Annan: Palestinians must renounce terror

Annan also criticized IDF military operation in Gaza which preceded cease-fire.

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December 13, 2006 02:06
1 minute read.
Annan: Palestinians must renounce terror

Annan UN 88 ap. (photo credit: )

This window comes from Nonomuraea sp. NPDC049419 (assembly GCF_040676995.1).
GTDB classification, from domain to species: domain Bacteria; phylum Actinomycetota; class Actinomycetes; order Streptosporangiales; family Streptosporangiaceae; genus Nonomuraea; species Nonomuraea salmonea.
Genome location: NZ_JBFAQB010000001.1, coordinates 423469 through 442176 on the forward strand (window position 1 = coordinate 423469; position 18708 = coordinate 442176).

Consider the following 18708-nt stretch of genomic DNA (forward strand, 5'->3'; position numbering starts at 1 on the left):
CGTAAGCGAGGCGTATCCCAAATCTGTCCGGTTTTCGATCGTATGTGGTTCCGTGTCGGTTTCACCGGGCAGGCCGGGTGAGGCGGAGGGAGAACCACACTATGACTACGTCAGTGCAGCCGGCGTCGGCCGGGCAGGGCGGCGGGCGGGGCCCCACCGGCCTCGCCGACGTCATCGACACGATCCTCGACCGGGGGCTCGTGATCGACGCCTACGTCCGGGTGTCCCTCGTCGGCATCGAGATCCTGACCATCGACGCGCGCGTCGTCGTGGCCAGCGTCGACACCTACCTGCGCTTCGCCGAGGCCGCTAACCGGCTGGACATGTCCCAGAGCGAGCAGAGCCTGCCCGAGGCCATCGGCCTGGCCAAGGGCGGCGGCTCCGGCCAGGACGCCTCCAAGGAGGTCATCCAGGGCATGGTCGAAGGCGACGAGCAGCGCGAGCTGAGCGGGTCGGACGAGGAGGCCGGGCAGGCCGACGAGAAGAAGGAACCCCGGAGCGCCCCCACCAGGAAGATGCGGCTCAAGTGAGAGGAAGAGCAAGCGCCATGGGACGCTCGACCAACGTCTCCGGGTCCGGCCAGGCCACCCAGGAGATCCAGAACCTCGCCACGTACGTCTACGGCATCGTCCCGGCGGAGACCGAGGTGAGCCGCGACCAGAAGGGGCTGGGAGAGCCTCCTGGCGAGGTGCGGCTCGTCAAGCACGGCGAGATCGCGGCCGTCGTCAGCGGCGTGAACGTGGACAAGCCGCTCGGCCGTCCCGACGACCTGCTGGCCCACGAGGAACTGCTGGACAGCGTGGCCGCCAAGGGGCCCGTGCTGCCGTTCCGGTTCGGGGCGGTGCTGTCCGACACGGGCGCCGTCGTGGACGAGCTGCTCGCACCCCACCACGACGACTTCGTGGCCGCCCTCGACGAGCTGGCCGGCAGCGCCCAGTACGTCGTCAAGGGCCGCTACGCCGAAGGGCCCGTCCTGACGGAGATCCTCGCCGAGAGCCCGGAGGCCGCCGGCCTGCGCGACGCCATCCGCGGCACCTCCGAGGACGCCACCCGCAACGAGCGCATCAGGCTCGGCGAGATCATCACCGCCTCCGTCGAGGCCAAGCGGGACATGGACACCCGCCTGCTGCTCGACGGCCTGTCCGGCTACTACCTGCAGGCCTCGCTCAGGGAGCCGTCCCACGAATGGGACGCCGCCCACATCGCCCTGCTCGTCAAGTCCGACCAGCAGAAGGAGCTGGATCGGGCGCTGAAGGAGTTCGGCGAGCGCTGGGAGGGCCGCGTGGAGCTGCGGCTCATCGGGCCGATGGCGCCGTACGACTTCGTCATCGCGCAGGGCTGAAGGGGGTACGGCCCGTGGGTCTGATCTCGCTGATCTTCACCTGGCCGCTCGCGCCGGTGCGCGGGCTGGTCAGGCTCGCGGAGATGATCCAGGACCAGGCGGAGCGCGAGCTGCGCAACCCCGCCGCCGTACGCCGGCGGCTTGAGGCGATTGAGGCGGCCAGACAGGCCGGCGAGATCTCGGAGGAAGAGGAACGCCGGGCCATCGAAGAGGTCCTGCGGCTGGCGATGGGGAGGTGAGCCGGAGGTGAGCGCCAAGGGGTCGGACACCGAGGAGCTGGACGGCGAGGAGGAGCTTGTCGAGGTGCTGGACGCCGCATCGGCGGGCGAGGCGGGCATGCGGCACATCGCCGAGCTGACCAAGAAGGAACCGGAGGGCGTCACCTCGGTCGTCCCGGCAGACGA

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Secretary-General Kofi Annan warned Tuesday that tensions in the Middle East were "near the breaking point," saying the Israeli-Palestinian conflict must be resolved in order to bring lasting peace to the region. In his last address to the Security Council as head of the world body, Annan offered tough words for both the Israelis and Palestinians, saying the two sides were equally responsible for bringing an end to violence and making concessions toward reaching a two-state solution. Annan criticized Israel's recent five-month-long military operation in the Gaza Strip following the abduction of Cpl. Gilad Shalit by Hamas members, in which over 300 Palestinians have been killed, mostly terrorists. "The use of military force in densely populated civilian areas is a blunt instrument that only produces more death, destruction, recrimination and revenge," he said. "And as we have seen, it does little to achieve the desired goal of stopping terrorist attacks." Annan said, however, the Palestinians would not achieve their goal of a forming a sovereign state without renouncing violent acts. "No resistance to occupation can justify terrorism," he said. He urged an immediate return to the stalled roadmap peace talks backed by the so-called Quartet of Mideast peacemakers - the United Nations, the United States, the European Union and Russia. "Tensions in the region are near the breaking point," he said. "The opportunity for negotiating a two-state solution will last for only so long. Should we fail to seize it, the people who most directly bear the brunt of this calamity will be consigned to new depths of suffering and grief." Israel's deputy UN Ambassador Daniel Carmon rejected the assertion the Israeli-Palestinian conflict was the "source of all instability in our region," instead placing the blame on extremism and radicalism. As an example, Carmon cited Iran's hosting this week of a conference examining whether the Holocaust actually occurred. "Iran's denial of the Holocaust, its pursuit of nuclear weaponry and its strategic backing of Hamas and Hizbullah - and who knows what next - threatens peace and security," Carmon said.

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